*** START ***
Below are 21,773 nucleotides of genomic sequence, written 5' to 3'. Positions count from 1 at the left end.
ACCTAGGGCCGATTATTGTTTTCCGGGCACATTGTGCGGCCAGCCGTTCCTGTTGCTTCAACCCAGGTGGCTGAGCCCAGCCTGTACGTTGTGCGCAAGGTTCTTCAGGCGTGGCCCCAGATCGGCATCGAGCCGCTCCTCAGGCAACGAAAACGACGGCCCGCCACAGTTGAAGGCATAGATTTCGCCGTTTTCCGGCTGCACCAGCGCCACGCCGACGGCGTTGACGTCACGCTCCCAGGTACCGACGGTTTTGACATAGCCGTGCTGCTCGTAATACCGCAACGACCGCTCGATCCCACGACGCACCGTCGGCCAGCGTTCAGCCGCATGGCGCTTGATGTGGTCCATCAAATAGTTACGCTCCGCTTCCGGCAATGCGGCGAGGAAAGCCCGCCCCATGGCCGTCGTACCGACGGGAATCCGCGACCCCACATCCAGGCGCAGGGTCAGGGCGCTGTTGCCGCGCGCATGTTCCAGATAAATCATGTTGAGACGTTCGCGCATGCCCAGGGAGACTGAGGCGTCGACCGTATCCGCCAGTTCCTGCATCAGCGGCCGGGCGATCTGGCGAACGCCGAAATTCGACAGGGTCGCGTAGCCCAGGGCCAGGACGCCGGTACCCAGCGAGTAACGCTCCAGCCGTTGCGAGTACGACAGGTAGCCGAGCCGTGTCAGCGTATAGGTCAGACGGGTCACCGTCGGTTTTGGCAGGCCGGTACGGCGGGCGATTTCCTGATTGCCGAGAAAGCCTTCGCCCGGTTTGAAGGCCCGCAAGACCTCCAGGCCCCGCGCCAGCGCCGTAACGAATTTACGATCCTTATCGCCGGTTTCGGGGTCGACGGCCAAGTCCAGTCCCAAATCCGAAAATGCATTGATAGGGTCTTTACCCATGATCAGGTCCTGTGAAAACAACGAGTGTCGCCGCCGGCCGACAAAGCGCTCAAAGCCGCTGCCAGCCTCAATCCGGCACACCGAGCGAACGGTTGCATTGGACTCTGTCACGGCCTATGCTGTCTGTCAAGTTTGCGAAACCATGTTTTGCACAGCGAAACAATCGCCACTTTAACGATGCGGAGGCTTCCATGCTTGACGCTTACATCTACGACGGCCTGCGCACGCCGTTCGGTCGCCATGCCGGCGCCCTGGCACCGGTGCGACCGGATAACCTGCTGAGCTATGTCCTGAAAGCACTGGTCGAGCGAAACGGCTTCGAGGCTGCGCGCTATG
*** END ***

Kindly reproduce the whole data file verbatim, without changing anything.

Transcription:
Below are 21,773 nucleotides of genomic sequence, written 5' to 3'. Positions count from 1 at the left end.
ACCTAGGGCCGATTATTGTTTTCCGGGCACATTGTGCGGCCAGCCGTTCCTGTTGCTTCAACCCAGGTGGCTGAGCCCAGCCTGTACGTTGTGCGCAAGGTTCTTCAGGCGTGGCCCCAGATCGGCATCGAGCCGCTCCTCAGGCAACGAAAACGACGGCCCGCCACAGTTGAAGGCATAGATTTCGCCGTTTTCCGGCTGCACCAGCGCCACGCCGACGGCGTTGACGTCACGCTCCCAGGTACCGACGGTTTTGACATAGCCGTGCTGCTCGTAATACCGCAACGACCGCTCGATCCCACGACGCACCGTCGGCCAGCGTTCAGCCGCATGGCGCTTGATGTGGTCCATCAAATAGTTACGCTCCGCTTCCGGCAATGCGGCGAGGAAAGCCCGCCCCATGGCCGTCGTACCGACGGGAATCCGCGACCCCACATCCAGGCGCAGGGTCAGGGCGCTGTTGCCGCGCGCATGTTCCAGATAAATCATGTTGAGACGTTCGCGCATGCCCAGGGAGACTGAGGCGTCGACCGTATCCGCCAGTTCCTGCATCAGCGGCCGGGCGATCTGGCGAACGCCGAAATTCGACAGGGTCGCGTAGCCCAGGGCCAGGACGCCGGTACCCAGCGAGTAACGCTCCAGCCGTTGCGAGTACGACAGGTAGCCGAGCCGTGTCAGCGTATAGGTCAGACGGGTCACCGTCGGTTTTGGCAGGCCGGTACGGCGGGCGATTTCCTGATTGCCGAGAAAGCCTTCGCCCGGTTTGAAGGCCCGCAAGACCTCCAGGCCCCGCGCCAGCGCCGTAACGAATTTACGATCCTTATCGCCGGTTTCGGGGTCGACGGCCAAGTCCAGTCCCAAATCCGAAAATGCATTGATAGGGTCTTTACCCATGATCAGGTCCTGTGAAAACAACGAGTGTCGCCGCCGGCCGACAAAGCGCTCAAAGCCGCTGCCAGCCTCAATCCGGCACACCGAGCGAACGGTTGCATTGGACTCTGTCACGGCCTATGCTGTCTGTCAAGTTTGCGAAACCATGTTTTGCACAGCGAAACAATCGCCACTTTAACGATGCGGAGGCTTCCATGCTTGACGCTTACATCTACGACGGCCTGCGCACGCCGTTCGGTCGCCATGCCGGCGCCCTGGCACCGGTGCGACCGGATAACCTGCTGAGCTATGTCCTGAAAGCACTGGTCGAGCGAAACGGCTTCGAGGCTGCGCGCTATG